In Q3, AGNC bought 11.9M shares. I understand this policy is part of a 500M repurchase plan. My concern is that this will reduce equity capital, Management fees and ACAM valuation. A similar smaller policy is in play at MTGE, 3.2M shares in Q3. These shares are intended to be purchased below NAV. So far, AGNC has spent 347M on stock. This policy was announced in Q3 of last year, but hasn't really gained steam till this latest announcement. Was the buyback plan accounted for in Q2's markdown of ACAM or will there be subsequent markdowns as revenue from the mgmt business decline?
Share buybacks are more common with m-REITS than they are with closed-ended funds and bdc's like ACAS.
The reason is that m-REITS are more in the business of "working the assets", whereas other entities focus more on optimizing business operations and the performance of investment capital.
Some would say that ACAS should focus more on the performance of it's operating companies and the buying and harvesting of them, rather than share buybacks... but ACAS stock has been selling at such a substantial discount to NAV that it's quite arguable that the better ROI comes from buy the company's own stock.
I also think that ACAS management is so in tune with the practice of buying and selling m-REIT stock at discounts and premiums respectively, that they are much more granular with such practices with ACAS as well... especially since ACAS looks more like a close-end fund than MOST BDC's
I concur with their strategy, but I lament that they havn't been as good as their BDC competition in managing their assets and portfolios, which is a big part of why the company sells at such a discount.
I'm still a holder of ACAS stock, but have not been a buyer since it went over $14. I've been anticipating a market pullback since my friend, Don Hay's psychology index went to "P6" (bearish near term), and I suspect that ACAS has at least one more disappointing quarter left in them before some of their most recent operational paradigm shifts takes hold and begins to impact results.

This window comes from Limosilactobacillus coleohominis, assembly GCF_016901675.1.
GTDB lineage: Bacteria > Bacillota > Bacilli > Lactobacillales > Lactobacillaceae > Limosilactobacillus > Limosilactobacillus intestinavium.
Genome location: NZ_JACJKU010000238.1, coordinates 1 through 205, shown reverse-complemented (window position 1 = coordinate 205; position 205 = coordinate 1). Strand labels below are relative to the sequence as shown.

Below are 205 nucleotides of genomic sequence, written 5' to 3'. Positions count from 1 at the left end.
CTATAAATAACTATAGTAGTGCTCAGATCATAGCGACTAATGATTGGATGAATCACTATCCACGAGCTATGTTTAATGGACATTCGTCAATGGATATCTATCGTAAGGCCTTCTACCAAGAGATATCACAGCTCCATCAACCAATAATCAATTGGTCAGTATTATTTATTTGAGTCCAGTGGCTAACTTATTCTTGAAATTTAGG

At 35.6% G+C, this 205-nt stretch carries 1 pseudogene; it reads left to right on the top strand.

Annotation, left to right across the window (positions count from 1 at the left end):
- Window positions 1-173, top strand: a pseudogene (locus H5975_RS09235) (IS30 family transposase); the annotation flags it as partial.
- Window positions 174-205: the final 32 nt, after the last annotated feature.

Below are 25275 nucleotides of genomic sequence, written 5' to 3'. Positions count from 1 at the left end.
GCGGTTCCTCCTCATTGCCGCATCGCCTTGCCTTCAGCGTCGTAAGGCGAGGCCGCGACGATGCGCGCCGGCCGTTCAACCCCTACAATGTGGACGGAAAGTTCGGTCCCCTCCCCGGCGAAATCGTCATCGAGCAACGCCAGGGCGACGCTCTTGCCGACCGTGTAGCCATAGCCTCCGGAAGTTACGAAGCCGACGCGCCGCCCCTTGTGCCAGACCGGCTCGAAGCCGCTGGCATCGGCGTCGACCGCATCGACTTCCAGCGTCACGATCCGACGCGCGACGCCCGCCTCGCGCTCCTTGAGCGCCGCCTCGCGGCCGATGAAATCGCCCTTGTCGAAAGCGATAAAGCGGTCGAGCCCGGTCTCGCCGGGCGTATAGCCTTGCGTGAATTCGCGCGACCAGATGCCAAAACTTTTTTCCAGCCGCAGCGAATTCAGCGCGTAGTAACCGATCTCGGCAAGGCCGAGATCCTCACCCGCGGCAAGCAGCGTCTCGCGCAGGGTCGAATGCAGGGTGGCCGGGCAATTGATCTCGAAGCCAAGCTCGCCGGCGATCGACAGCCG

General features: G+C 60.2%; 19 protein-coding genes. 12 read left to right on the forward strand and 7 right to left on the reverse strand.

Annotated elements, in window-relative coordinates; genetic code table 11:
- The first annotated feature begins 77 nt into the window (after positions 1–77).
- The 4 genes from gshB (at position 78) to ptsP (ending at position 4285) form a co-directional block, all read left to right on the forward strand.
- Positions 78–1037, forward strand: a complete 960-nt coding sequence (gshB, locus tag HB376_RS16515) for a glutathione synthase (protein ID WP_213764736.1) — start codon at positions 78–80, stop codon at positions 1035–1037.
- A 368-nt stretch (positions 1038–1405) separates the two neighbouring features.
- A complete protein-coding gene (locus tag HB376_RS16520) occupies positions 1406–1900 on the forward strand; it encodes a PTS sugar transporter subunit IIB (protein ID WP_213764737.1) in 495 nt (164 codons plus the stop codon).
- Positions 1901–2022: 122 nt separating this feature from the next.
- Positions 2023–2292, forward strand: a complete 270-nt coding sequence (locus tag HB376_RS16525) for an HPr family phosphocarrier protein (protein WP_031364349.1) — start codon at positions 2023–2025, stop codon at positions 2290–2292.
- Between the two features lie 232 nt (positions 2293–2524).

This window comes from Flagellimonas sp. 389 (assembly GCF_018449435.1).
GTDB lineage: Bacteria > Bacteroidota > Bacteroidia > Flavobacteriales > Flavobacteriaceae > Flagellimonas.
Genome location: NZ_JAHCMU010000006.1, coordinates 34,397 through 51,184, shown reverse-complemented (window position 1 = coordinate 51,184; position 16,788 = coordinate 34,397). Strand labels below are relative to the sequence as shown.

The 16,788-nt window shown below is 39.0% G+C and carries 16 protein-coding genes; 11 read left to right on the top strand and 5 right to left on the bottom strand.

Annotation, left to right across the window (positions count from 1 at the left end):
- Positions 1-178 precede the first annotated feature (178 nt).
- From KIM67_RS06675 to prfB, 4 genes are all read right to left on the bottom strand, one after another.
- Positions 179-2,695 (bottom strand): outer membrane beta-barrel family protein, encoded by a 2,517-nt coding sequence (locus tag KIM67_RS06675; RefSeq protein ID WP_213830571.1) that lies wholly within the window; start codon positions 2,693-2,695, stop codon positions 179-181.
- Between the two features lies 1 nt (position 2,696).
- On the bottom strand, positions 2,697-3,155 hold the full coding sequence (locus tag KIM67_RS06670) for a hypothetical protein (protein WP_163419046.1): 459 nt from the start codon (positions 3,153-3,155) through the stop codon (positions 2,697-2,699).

Still, gotta admire the climb to $16... I wonder who the big seller was 15 minutes ago, however.
BJS: Based on the prospectus, it appears that $15 will be slightly below book from the get go .. so maybe not have the same initial behavior as the other 2. Also, the other 2 they ramped up dividends.
Maybe they learned their lesson with ACSF as it appears they already have a full portofio already returning gains, so there won't be any delay in "putting the money to work" and maybe can come out of the gate with their target 7% dividend.
I am not certain of the accounting treatment of the buybacks and their short-term impact on the payments due ACAS. However, the best long-term result for ACAS lies in the improvement in cash flow and dividends for AGNC and MTGE. When the price of those two stocks exceeds their book values, ACAS can issue new shares, benefitting the shareholders of all three companies. The stock price of AGNC and MTGE will improve with improved financial performance (in cash flow and dividend payments per share), and by ACAM demonstrating that it is acting in the best interests of the shareholders. The buybacks contribute, appropriately, to this perception--in addition to raising per share cash flow and, at some point, dividend payments. I believe we are close to or at a floor in quarterly dividends for both AGNC and MTGE, that both companies will be reporting higher book value per share next week, and that the recovery in their share prices will continue (I hold stock in both ACAS and MTGE). Thus, even if the buybacks for MTGE and AGNC have some small-scale short-term impact on ACAS--and I am not sure they do--the long term contribution to ACAS is unambiguously positive.